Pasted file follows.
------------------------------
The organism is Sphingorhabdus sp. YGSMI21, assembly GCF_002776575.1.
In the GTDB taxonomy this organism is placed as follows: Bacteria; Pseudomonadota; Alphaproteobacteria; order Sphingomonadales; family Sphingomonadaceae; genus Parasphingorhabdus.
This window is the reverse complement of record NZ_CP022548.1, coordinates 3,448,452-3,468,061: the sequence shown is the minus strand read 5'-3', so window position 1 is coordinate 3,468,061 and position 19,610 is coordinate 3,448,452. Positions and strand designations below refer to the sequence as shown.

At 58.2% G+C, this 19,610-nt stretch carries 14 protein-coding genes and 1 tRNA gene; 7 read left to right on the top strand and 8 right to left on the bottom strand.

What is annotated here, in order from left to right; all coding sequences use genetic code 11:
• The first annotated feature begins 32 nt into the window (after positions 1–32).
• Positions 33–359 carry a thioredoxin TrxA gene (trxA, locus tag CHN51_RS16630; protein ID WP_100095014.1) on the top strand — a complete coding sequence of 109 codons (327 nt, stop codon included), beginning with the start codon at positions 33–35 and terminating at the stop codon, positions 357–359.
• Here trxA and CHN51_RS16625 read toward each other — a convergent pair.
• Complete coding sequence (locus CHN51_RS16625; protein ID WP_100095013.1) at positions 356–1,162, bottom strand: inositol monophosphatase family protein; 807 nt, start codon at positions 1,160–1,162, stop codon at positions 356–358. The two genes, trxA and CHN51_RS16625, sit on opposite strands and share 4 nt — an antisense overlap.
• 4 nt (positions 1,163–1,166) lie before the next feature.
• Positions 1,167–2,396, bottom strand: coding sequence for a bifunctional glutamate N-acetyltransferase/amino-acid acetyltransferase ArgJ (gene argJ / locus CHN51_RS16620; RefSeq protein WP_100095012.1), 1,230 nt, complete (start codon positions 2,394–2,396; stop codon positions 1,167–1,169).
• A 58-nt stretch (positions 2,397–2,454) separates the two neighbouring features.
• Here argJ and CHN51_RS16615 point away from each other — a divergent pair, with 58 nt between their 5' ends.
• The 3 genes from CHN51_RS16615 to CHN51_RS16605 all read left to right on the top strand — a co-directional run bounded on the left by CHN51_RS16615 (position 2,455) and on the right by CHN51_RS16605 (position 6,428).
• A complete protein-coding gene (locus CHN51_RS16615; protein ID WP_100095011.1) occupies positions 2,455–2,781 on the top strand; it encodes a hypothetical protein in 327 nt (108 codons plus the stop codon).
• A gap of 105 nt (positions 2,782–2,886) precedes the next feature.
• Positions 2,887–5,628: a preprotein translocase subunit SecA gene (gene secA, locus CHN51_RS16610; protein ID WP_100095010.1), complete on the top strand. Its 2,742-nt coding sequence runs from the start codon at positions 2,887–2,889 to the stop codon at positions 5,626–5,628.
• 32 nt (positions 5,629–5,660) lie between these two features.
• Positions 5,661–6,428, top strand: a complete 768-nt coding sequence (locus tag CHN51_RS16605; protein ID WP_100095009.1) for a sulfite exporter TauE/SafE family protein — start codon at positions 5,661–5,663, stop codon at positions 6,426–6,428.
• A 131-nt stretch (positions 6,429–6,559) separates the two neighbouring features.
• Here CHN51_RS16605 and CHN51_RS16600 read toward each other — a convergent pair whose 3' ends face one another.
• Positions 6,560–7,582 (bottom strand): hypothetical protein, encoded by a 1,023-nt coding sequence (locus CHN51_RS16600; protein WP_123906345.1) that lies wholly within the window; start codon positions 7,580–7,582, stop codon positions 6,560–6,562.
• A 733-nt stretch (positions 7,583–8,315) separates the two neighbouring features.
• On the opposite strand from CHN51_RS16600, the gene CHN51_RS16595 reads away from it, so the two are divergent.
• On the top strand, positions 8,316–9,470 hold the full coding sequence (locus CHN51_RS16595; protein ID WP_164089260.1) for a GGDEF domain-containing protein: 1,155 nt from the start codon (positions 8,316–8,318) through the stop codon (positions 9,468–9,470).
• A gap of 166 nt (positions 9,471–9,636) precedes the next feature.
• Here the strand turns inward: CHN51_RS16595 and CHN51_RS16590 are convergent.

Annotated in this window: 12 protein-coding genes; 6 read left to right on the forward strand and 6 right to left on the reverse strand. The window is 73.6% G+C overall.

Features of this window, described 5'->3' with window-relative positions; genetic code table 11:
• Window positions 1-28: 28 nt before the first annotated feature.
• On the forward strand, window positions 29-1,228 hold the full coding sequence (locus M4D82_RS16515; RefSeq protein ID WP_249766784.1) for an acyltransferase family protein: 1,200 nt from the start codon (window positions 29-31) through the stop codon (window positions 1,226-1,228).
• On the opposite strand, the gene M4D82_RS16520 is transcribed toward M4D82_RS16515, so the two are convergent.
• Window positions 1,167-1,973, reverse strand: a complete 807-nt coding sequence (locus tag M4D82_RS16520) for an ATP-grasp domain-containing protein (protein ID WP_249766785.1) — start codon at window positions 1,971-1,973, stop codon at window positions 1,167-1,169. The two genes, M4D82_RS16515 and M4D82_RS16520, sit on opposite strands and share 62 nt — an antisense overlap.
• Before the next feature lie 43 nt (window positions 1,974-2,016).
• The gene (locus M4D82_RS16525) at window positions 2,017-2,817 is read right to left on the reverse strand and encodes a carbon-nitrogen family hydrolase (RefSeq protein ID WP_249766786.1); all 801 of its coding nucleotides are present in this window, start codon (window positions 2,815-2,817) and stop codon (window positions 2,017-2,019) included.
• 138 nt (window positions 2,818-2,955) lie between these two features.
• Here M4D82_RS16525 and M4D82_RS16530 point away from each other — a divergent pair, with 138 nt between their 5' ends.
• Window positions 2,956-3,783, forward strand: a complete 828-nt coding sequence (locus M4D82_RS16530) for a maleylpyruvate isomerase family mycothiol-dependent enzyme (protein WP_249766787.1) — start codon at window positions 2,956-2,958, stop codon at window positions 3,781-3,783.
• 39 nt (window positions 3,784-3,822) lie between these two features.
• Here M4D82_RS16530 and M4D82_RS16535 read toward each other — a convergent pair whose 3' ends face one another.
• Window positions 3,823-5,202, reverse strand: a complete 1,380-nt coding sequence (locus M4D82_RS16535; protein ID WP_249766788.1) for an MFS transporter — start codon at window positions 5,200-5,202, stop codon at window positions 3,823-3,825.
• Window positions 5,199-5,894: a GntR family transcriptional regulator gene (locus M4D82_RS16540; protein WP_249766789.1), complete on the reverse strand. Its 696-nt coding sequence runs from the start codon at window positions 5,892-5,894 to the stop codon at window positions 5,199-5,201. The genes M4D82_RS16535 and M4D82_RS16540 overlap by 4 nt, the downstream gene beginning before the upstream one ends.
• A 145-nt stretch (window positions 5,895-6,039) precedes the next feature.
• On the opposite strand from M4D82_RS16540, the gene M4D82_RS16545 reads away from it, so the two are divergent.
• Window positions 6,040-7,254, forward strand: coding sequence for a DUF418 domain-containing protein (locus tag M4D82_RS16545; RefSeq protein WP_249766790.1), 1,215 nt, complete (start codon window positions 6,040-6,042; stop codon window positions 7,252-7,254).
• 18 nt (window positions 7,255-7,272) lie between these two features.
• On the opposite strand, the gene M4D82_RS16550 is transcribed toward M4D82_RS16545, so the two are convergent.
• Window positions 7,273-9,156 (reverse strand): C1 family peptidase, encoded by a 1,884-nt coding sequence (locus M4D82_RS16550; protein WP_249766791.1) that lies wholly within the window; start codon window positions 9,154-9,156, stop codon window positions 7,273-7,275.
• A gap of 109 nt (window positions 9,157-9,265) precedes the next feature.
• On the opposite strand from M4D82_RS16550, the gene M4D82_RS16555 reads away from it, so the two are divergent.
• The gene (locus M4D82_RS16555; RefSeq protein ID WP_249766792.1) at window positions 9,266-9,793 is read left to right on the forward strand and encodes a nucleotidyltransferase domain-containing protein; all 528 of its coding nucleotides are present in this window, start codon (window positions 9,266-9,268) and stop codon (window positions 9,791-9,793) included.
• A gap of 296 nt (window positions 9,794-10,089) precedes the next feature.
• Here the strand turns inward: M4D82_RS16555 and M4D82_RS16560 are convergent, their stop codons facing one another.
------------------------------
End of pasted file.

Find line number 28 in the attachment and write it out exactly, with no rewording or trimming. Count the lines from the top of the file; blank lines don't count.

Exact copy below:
Annotated in this window: 12 protein-coding genes; 6 read left to right on the forward strand and 6 right to left on the reverse strand. The window is 73.6% G+C overall.